Forget Roland Emmerich’s 1998 version of Godzilla. Erase it from your memory. Gareth Edwards gives us the big budget version of the iconic Toho Studios monster that we always wanted.
Setting-up the history of the nuclear age in the opening credits, Godzilla then shifts the focus to the Japanese nuclear disaster in 1999 before segueing into present day where Aaron Taylor-Johnson tries to connect with his father (Breaking Bad‘s Bryan Cranston), who has become obsessed with the incident, believing that there was more to it than authorities have divulged. He’s right, as a pair of Massive Unidentified Terrestrial Organism (M.U.T.Os) threaten the planet. Salvation rests in the hands of Godzilla – the only beast equipped to handle such deadly terrors.
Edwards’s film has an impressive build-up, keeping the creatures in the dark and shadows. Much like with his earlier movie, Monsters, the director shows restraint in showing his beasts. We’re in an age when CGI spectacle is what sells tickets but Edwards holds back on seeing the money shots until the end. This could have been a film where CGI giants fight and destroy cities and while there is enough destruction to satisfy action fans, there’s a certain amount of restraint on show.
Godzilla features an impressive ensemble cast (Cranston and Taylor-Johnson are joined by Ken Watanabe, Elizabeth Olsen, Juliette Binoche, Sally Hawkins and David Strathairn) who give the events a certain believability. The cast adds a human element to the film which could have been lost if another director had been at the helm. I wasn’t a fan of Edwards’ low-budget Monsters, even though the concept was intriguing. That monster-mash didn’t have a pay-off (although the character elements seem to have laid the roots for Godzilla), but he more than makes up with that film’s shortcomings with this big budget hit.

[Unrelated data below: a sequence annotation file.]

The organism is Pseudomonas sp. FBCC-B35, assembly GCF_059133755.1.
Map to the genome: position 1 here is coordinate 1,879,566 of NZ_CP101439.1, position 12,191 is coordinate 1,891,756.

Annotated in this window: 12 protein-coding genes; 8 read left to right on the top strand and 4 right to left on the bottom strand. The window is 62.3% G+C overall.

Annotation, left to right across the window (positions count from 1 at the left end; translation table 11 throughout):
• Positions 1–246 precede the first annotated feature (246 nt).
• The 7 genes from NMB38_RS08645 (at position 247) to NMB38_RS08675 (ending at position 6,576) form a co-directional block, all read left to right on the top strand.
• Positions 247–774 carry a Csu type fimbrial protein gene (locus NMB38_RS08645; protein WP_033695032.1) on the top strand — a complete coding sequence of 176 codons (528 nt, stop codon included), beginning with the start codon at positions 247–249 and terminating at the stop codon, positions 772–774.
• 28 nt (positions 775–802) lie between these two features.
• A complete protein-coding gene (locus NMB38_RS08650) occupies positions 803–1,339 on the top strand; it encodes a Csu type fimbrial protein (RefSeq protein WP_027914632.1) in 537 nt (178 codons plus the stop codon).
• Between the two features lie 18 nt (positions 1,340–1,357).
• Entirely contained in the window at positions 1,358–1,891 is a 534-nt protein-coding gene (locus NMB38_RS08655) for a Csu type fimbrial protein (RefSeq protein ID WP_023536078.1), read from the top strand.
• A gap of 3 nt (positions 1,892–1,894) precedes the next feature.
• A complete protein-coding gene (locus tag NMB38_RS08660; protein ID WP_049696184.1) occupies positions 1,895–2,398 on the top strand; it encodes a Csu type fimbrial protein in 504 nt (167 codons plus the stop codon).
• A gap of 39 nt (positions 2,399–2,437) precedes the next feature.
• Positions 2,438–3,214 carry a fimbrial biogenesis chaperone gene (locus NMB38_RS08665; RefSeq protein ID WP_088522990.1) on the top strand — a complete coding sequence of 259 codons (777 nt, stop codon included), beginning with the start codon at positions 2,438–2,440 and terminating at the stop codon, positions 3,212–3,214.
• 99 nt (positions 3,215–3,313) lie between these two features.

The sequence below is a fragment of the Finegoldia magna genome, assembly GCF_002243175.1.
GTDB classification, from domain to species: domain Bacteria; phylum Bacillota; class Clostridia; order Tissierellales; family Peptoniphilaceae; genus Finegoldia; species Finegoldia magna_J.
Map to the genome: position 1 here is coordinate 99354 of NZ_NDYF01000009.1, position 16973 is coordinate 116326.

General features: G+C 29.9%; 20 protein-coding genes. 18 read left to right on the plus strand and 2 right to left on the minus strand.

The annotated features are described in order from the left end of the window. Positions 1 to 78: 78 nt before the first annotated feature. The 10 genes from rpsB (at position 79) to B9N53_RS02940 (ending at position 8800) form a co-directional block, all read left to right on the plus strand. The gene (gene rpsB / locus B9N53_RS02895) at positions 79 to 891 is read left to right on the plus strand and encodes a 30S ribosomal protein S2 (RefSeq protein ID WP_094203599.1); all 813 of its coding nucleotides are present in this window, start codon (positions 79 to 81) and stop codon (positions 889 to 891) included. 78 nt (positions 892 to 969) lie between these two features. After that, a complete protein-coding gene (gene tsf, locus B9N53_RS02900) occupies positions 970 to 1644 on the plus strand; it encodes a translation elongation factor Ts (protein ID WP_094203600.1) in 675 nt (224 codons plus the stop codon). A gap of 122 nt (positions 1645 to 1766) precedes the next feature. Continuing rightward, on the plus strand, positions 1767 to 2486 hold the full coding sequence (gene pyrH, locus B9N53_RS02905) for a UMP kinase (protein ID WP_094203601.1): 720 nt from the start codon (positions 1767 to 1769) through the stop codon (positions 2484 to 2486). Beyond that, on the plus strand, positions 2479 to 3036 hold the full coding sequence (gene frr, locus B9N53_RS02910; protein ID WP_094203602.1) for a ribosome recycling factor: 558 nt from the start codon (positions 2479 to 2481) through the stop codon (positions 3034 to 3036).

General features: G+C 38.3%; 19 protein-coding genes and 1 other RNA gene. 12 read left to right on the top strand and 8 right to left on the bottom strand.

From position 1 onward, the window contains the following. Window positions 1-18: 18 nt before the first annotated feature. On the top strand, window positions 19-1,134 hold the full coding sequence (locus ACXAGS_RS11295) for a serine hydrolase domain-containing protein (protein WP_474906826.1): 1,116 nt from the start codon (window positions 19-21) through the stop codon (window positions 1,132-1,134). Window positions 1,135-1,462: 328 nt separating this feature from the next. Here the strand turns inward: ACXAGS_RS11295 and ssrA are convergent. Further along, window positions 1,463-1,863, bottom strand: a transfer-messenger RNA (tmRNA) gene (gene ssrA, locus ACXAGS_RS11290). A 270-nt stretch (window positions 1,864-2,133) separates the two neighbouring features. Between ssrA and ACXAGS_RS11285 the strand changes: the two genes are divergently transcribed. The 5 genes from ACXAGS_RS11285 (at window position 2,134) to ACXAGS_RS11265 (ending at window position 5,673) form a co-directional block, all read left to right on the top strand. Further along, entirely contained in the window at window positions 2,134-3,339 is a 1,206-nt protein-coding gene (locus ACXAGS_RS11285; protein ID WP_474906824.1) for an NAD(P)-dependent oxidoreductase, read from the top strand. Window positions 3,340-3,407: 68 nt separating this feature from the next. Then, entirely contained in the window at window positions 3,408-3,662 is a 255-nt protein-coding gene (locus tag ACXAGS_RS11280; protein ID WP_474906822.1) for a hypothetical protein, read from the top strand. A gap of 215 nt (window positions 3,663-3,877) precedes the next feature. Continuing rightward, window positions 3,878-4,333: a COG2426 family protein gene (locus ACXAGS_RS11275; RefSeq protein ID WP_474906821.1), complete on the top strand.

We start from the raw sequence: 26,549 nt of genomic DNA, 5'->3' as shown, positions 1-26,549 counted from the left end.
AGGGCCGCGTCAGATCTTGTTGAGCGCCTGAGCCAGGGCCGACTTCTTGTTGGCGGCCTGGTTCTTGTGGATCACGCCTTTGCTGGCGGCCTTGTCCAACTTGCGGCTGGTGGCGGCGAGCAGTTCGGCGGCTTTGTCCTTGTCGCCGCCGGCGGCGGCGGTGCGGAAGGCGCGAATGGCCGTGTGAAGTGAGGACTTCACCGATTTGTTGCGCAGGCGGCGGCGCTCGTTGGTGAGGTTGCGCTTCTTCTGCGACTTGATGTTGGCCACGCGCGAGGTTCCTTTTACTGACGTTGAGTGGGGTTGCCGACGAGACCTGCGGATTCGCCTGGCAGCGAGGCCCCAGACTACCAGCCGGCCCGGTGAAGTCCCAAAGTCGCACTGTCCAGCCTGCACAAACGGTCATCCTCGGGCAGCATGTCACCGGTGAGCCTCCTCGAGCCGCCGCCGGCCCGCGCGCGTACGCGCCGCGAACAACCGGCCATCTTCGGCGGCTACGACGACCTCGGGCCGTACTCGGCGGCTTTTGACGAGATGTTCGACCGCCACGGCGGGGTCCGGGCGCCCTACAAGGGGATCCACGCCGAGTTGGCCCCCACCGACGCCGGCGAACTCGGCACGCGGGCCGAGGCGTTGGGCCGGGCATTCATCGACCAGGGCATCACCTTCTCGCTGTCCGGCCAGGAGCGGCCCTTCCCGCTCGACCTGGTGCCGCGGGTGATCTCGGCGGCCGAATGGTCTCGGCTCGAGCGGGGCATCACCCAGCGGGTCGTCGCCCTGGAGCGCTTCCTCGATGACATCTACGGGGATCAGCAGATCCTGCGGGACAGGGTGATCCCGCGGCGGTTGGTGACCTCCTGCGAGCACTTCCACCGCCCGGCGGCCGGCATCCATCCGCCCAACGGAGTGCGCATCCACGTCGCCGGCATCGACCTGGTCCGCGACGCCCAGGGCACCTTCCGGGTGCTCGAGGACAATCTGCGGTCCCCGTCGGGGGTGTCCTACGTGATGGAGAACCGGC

The original Japanese Godzilla films were a reaction to the Atomic bomb and the events in Hiroshima and Nagasaki and this new interpretation covers similar socio-political ground. The post 9/11 world, international terrorism and global warfare all play a part in Edwards’ film. This is very different from Emmerich’s 1998 film which was made in a time when the destruction of skyscrapers were a novelty designed to sell toys rather than a reality.
Entertaining without giving the impression it has been dumbed-down to reach a mass audience, Godzilla is a modern big-budget summer movie which is a pleasure to watch. Classically produced, but with a modern sheen, Gareth Edwards has brought the iconic Toho character back to the big screen in impressive fashion. Legendary Pictures now has the opportunity to build on this new interpretation and deliver a series of screen adventures which should thrill audiences across the globe.
A selection of behind-the-scenes featurettes add a bit of context to the film and show how Godzilla was brought back to the screen. Like a lot of modern releases, this lacks a longer piece to get into the nitty-gritty, but it’s still a strong disc.